Mediators of Inflammation in Myeloproliferative Neoplasms: State of the ArtView this Special Issue
The Hen or the Egg: Inflammatory Aspects of Murine MPN Models
It has been known for some time that solid tumors, especially gastrointestinal tumors, can arise on the basis of chronic inflammation. However, the role of inflammation in the genesis of hematological malignancies has not been extensively studied. Recent evidence clearly shows that changes in the bone marrow niche can suffice to induce myeloid diseases. Nonetheless, while it has been demonstrated that myeloproliferative neoplasms (MPN) are associated with a proinflammatory state, it is not clear whether inflammatory processes contribute to the induction or maintenance of MPN. More provocatively stated: which comes first, the hen or the egg, inflammation or MPN? In other words, can chronic inflammation itself trigger an MPN? In this review, we will describe the evidence supporting a role for inflammation in initiating and promoting MPN development. Furthermore, we will compare and contrast the data obtained in gastrointestinal tumors with observations in MPN patients and models, pointing out the opportunities provided by novel murine MPN models to address fundamental questions regarding the role of inflammatory stimuli in the molecular pathogenesis of MPN.
“Dass Carcinome nicht selten auf einfach entzündliche Reize, wie Traumen, entstehen, ist bekannt” (that carcinomas arise, not seldom, at the site of inflammatory stimuli, such as traumas, is known) wrote Virchow in 1869 . This far-sighted statement, worded as a fact rather than a hypothesis, was validated almost 150 years later when Hanahan and Weinberg named “inflammation” as an underlying principle that contributes to and fosters the newly named “hallmarks of cancer” .
2. Inflammatory Etiology of Solid Tumors
In the interval between these two pivotal publications, a large collection of data was accrued that supports the postulated role for inflammation in carcinogenesis. It is now known that solid tumors can arise on the basis of chronic inflammation, most notably Gastrointestinal Stromal Tumor (GIST) following Helicobacter pylori infection. Additional examples include enteropathy-associated T cell lymphoma and adenocarcinomas in patients with coeliac disease as well as the increased risk of colorectal carcinoma in patients with inflammatory bowel disease [3, 4].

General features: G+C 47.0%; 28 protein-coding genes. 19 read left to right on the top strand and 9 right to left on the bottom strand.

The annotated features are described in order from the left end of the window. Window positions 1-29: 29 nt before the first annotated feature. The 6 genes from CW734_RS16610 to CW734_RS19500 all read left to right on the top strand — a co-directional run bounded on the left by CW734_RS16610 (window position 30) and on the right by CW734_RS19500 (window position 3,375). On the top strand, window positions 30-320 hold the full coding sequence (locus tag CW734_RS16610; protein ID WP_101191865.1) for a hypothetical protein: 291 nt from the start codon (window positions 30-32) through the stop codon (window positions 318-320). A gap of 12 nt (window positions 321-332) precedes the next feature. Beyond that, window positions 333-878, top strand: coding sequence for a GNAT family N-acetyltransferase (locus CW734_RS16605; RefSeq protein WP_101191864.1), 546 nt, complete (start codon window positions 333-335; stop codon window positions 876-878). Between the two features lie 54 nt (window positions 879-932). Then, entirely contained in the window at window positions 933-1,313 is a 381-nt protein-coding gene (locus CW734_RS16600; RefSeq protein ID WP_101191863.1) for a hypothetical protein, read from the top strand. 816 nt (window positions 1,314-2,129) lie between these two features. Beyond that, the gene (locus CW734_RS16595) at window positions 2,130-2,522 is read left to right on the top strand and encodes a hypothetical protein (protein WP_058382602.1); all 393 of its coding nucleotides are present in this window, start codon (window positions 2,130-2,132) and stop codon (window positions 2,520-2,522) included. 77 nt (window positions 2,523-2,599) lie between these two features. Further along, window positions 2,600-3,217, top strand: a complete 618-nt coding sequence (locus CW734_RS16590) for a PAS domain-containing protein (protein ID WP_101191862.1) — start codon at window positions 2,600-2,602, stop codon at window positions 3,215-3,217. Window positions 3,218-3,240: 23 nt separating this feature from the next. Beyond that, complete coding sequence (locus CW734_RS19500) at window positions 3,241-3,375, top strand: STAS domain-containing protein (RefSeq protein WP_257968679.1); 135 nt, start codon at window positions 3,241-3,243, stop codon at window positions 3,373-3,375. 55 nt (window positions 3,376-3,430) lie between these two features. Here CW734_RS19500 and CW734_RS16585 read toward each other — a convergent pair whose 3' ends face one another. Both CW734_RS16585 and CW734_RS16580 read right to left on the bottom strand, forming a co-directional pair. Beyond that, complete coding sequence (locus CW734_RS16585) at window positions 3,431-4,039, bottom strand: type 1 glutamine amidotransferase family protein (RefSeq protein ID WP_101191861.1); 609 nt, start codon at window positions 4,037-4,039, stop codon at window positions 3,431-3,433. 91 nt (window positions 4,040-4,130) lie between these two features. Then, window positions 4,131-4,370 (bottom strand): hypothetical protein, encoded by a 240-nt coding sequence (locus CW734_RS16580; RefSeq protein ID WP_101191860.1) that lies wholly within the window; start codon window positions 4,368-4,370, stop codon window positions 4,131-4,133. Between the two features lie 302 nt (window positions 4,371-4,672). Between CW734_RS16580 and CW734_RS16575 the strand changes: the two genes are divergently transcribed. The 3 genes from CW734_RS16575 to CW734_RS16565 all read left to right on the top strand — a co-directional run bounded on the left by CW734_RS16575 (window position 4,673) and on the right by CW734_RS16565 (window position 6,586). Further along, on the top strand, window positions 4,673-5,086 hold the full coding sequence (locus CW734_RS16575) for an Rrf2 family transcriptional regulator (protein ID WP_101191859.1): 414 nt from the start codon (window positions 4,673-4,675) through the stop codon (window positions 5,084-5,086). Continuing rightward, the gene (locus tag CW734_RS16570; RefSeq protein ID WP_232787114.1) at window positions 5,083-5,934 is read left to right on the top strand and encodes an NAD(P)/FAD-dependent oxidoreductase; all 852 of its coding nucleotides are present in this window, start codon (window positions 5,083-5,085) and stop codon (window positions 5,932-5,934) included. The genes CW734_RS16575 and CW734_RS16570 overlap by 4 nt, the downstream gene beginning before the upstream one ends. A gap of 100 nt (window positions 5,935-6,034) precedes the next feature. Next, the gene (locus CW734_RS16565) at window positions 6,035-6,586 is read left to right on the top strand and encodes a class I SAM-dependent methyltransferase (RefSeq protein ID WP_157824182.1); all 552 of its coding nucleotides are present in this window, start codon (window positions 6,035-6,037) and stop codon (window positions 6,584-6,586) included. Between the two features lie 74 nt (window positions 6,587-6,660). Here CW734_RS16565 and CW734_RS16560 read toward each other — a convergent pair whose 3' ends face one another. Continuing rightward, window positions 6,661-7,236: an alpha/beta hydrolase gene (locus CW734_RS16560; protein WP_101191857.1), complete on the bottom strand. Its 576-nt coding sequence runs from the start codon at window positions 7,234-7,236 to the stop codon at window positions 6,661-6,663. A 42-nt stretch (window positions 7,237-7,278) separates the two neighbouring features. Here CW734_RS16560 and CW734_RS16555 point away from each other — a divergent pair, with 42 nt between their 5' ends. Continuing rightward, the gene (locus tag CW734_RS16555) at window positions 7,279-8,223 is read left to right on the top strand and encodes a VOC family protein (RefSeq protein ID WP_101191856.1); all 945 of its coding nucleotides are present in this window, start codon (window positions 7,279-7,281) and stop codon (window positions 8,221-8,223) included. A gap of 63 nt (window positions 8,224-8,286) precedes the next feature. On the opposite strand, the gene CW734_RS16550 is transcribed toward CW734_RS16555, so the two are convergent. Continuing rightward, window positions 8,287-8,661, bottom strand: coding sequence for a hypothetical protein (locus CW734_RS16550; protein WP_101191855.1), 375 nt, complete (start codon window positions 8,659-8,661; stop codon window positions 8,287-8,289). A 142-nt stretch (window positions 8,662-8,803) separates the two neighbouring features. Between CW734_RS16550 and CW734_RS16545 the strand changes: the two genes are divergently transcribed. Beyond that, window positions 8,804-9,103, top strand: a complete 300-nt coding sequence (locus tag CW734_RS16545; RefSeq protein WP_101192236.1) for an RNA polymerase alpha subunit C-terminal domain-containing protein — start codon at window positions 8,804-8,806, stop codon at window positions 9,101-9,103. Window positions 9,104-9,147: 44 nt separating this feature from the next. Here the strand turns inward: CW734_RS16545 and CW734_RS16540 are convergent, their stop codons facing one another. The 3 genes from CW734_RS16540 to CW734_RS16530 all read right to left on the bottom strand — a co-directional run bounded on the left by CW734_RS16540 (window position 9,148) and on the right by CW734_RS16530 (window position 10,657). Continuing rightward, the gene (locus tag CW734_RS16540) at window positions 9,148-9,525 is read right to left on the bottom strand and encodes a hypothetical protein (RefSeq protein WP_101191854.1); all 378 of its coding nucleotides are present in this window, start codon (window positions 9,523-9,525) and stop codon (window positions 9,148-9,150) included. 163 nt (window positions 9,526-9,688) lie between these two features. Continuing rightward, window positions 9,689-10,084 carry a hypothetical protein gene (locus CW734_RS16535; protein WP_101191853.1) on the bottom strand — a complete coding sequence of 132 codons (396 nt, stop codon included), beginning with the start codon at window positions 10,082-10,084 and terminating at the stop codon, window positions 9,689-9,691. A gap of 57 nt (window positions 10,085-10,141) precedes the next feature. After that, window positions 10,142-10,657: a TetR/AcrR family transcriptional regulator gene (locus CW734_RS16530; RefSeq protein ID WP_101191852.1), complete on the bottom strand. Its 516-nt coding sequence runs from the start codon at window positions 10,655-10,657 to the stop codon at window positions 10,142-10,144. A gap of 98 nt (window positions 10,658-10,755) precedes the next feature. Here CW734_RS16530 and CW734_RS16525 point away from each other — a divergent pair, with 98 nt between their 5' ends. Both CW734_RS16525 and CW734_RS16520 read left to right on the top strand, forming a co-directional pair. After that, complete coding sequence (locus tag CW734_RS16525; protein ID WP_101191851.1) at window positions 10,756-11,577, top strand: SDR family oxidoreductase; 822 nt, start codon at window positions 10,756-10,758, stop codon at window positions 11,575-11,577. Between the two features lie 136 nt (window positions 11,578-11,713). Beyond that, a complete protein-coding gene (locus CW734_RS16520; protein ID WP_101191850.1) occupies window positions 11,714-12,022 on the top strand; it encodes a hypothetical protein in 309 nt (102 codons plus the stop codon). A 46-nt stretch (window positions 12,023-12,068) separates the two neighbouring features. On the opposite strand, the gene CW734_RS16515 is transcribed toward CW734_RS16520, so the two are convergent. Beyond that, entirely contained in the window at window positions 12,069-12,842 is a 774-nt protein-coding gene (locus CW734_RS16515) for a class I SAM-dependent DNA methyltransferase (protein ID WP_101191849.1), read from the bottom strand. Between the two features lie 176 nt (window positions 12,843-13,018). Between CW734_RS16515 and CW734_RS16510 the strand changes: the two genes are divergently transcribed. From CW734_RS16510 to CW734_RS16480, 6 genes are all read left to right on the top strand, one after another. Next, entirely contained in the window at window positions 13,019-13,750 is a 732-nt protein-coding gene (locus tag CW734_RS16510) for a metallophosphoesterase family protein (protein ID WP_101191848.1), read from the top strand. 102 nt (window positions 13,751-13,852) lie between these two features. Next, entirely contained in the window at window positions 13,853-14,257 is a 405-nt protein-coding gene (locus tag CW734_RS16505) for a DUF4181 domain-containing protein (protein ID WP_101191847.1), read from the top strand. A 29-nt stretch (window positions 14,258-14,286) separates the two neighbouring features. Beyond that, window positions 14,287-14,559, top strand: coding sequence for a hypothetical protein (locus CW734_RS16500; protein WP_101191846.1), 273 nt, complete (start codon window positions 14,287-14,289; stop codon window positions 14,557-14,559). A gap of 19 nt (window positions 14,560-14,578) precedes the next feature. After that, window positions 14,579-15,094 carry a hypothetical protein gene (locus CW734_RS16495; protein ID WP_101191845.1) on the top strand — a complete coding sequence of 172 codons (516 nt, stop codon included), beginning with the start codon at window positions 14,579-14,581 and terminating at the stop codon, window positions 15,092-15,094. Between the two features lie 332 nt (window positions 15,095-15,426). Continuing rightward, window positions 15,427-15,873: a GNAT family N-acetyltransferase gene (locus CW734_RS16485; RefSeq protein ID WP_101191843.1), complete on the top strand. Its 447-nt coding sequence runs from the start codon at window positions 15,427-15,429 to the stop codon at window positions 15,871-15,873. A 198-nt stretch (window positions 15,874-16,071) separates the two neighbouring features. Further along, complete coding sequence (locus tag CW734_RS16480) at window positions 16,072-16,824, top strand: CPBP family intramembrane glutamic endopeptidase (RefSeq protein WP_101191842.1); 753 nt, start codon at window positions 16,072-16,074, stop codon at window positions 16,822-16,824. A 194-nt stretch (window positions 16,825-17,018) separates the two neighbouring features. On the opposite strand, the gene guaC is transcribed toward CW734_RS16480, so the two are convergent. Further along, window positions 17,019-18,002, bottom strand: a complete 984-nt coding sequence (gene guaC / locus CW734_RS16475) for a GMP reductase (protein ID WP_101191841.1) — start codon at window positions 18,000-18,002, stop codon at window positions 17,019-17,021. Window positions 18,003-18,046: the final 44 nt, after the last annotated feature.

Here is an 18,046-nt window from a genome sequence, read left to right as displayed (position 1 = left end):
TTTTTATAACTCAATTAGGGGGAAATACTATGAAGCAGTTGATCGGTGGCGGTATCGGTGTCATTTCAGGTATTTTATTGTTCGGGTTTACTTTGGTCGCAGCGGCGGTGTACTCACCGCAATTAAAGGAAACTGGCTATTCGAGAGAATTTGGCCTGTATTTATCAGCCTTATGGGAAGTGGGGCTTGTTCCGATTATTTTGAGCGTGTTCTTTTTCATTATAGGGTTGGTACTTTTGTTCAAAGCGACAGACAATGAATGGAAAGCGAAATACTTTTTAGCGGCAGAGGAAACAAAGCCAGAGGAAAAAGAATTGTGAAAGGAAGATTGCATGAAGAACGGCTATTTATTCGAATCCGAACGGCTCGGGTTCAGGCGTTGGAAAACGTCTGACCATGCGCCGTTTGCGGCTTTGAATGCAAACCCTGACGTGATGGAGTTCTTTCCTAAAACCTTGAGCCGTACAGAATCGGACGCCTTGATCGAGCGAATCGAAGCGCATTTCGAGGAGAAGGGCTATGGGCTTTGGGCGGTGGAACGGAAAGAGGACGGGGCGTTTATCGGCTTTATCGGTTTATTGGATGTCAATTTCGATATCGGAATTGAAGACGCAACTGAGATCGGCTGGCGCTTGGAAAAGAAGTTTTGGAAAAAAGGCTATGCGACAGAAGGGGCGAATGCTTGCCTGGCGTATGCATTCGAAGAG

The model for neoplastic transformation in these disorders implies a multistep process (Figure 1). Initially, chronic inflammation causes epithelial cells as well as stromal macrophages to release cytokines and other stimulatory molecules that promote proliferation of surrounding cells, for example, the interstitial cells of Cajal in the stomach during active H. pylori infection . In a second series of steps, enhanced proliferation increases the chance of stochastic mutations, leading first to hyperplasia and subsequently, with the accumulation of additional aberrations, to neoplasia. While this model has been validated experimentally for several solid tumor entities, the role of inflammation in the genesis of hematological malignancies has not been extensively studied.
3. Cell Extrinsic Influences on the Development of Myeloid Malignancies
The microenvironment and stromal tissue that surround solid tumors can be seen as analogous in function and in cell-cell interactions to the bone marrow niche cells that surround hematopoietic stem cells. During the past years, several observations have strengthened the hypothesis that the bone marrow niche can contribute to the development of myeloid malignancies. In one seminal study, Raaijmakers and colleagues demonstrated that altering gene expression by deletion of Dicer1 specifically in osteoprogenitor cells, but not in the bone marrow, led first to the development of myelodysplasia and, subsequently, to the emergence of acute myeloid leukemia . Leukemia arose in hematopoietic cells that expressed Dicer1 but had acquired other genetic abnormalities. Importantly, transplantation of BM from anemic, thrombocytopenic mice, in which Dicer1 has been deleted in the osteoprogenitors, into lethally irradiated wild-type recipient mice led to complete resolution of the cytopenias, demonstrating that they were niche-induced and not attributed to cell autonomous changes in hematopoietic stem cells themselves . Conversely, transplanting wild-type bone marrow cells into mice which carried the Dicer1 deletion in osteoprogenitors resulted in an MDS phenotype and induction of AML. These data clearly demonstrate that changes in the bone marrow niche can be sufficient to induce leukemia. Interestingly, deleting Dicer1 in mature osteoblasts did not induce either MDS or leukemia, demonstrating that very specific alterations in the bone marrow are required for niche-induced oncogenesis. The precise nature of these changes is currently being investigated and it is not known whether inflammatory mechanisms contribute to leukemia induction in this model.